Industry Spotlight: Civil Engineering & Traffic Management

November 6th, 2012

For a number of years, I have worked in the Traffic Management. When construction works start on a road, it is the traffic management department that is in charge of making sure that the construction phases of the work minimizes disruption to the flow of traffic and maximizes safety for both the traveling public and the safety of the work force.


Traffic Management - by its nature - is a very fast paced and every changing job. The work flow from one day to another is never the same. That’s why we rely heavily on computer applications that can help us make complex calculation in a matter of minutes.

There are a lot of factors that come into traffic management that have to be considered every time a new temporary traffic scheme is implemented. The weather, the condition of the existing road surface, current traffic flows, predicted traffic flows, driver visibility - to name a few.

Using AutoCad as a base program allows us to use add on software packages, ranging from temporary safety barrier design, traffic sign design and all the way through to traffic modeling. This is more than useful when you have to make quick fire decisions.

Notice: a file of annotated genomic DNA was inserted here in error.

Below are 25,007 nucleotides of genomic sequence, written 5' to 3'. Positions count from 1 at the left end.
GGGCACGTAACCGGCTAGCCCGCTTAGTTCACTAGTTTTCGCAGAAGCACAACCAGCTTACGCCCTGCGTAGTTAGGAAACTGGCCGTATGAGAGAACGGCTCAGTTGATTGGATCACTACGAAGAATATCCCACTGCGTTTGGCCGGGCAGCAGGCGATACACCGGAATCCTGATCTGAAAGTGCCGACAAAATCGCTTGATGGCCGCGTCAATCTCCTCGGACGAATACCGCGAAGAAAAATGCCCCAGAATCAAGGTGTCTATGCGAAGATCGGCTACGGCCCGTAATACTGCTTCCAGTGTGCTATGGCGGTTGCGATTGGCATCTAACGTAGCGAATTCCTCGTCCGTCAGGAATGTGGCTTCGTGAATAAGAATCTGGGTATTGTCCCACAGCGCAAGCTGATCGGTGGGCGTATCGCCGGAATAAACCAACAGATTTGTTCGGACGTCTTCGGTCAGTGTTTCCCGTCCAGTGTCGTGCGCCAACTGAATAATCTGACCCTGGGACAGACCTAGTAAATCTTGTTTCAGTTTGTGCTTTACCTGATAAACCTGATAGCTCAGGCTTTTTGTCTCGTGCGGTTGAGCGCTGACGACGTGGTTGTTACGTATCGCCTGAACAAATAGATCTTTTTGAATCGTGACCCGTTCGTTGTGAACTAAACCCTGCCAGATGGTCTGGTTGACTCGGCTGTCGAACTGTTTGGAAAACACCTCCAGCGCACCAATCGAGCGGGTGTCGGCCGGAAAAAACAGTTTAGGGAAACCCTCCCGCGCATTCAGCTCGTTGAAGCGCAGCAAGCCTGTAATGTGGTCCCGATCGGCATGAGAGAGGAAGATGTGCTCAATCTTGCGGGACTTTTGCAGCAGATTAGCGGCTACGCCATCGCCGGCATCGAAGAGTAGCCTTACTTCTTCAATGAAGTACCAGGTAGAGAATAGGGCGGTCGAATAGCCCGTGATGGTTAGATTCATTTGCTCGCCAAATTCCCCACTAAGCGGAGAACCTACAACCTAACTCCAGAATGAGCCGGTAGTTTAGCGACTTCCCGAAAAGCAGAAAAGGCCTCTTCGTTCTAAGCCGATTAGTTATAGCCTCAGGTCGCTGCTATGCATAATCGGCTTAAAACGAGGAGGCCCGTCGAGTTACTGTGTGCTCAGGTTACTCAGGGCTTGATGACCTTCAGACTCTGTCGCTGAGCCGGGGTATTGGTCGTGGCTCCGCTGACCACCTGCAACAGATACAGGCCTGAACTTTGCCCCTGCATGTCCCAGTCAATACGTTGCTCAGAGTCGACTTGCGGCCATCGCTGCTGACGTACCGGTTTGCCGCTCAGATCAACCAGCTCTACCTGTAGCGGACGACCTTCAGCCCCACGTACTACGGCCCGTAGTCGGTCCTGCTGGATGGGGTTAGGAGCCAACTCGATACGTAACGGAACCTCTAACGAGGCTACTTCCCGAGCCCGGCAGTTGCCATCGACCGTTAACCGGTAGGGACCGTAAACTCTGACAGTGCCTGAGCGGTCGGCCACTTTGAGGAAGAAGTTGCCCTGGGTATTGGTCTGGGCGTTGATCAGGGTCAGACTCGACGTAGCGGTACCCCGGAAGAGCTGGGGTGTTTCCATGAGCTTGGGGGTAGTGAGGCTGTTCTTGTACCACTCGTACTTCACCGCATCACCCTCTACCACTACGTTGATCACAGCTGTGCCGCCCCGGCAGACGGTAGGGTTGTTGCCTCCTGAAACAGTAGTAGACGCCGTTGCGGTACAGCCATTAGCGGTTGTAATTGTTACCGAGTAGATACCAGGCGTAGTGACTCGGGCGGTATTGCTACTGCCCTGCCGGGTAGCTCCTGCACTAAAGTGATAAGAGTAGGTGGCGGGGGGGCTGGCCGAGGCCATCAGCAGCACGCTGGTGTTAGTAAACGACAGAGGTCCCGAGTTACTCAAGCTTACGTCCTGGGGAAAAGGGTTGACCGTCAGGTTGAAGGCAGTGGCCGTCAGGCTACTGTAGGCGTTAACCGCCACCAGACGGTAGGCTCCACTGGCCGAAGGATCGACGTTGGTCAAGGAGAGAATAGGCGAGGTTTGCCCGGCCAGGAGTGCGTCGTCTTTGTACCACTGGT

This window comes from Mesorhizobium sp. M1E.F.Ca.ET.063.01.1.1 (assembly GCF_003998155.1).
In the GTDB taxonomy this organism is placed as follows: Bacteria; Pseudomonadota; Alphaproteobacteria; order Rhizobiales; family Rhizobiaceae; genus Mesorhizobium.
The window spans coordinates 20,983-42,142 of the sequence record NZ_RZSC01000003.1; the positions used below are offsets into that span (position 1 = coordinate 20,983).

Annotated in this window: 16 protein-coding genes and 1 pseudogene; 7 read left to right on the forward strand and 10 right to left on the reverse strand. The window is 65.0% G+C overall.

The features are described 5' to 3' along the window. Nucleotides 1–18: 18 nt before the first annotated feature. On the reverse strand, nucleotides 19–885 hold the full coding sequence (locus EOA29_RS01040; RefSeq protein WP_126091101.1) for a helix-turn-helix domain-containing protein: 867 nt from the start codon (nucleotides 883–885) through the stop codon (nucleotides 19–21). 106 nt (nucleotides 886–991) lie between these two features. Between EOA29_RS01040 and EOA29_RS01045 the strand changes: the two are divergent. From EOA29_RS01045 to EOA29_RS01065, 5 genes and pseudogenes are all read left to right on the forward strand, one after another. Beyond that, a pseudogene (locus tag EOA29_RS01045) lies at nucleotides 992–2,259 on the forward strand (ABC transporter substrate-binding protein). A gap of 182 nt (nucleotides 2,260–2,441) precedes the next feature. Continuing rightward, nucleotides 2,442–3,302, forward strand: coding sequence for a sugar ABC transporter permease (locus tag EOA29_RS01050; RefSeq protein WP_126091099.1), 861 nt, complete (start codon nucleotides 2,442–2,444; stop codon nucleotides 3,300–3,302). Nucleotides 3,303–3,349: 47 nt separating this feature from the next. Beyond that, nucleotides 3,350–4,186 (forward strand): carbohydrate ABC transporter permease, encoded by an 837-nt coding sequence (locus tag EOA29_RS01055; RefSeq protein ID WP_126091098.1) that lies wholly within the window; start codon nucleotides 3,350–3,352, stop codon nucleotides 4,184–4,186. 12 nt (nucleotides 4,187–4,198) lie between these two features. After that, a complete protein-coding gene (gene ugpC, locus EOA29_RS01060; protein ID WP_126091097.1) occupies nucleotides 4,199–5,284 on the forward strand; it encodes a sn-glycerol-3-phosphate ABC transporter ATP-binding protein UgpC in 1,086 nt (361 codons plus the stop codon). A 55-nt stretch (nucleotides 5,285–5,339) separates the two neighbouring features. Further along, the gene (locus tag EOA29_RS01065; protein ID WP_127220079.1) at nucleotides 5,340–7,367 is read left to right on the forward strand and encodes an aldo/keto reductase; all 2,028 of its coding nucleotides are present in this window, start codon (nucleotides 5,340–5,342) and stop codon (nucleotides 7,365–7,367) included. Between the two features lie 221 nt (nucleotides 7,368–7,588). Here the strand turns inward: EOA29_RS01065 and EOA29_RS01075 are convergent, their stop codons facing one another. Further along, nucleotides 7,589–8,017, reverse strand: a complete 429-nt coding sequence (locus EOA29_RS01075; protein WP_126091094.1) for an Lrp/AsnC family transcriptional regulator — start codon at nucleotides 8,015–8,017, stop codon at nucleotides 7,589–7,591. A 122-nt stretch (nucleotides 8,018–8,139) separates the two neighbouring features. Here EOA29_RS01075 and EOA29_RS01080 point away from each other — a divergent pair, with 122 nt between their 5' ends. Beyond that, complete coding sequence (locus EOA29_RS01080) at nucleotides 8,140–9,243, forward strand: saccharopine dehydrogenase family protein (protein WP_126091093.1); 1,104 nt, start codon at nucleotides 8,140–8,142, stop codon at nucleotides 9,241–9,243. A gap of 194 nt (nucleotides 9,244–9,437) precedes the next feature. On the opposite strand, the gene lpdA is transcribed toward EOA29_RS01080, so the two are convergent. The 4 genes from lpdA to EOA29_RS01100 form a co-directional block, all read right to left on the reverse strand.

Using all of the software that is available to us we are able to visualizes the impact of any major road works  before the scheme is implemented on the road. A typical day working in the traffic management industry would be as follows. (Based on a major road upgrade or repair project.)

The construction team and the traffic management engineers will have a meeting to discuss the planned construction phases of the work. Once a phasing plan has been agreed upon, the traffic management engi-neers will then sketch temporary road layouts that will allow the construction to take place. The temporary road layout will maximize safety for both the road users and the construction teams. Once the safety of everyone has been taken into consideration, this ideal temporary road layout has to be designed, tested, and audited for safety before it goes on the road. This process relies heavily on AutoCAD.

OS mapping will be loaded as an x-ref into a new drawing. Next, the design drawings for the new road will be overlaid onto the OS mapping. These x-ref’s can be up to 40mb+, so it is essential that all the traffic management technicians have work stations that are spec’d well above the minimum requirements of the software. Once all the information is loaded into the drawing, the temporary traffic management is then de-signed. It is important to try and utilize as much of the existing carriageway as possibly whilst giving as much room as possible to the works area. If this becomes unachievable then a temporary section of road may have to be constructed before the new permanent road can be constructed.


Once the temporary road layout has been designed using miles of polylines and a hand full of hatching, the technicians will then turn to the add on software packages to turn the design into a detailed design drawing.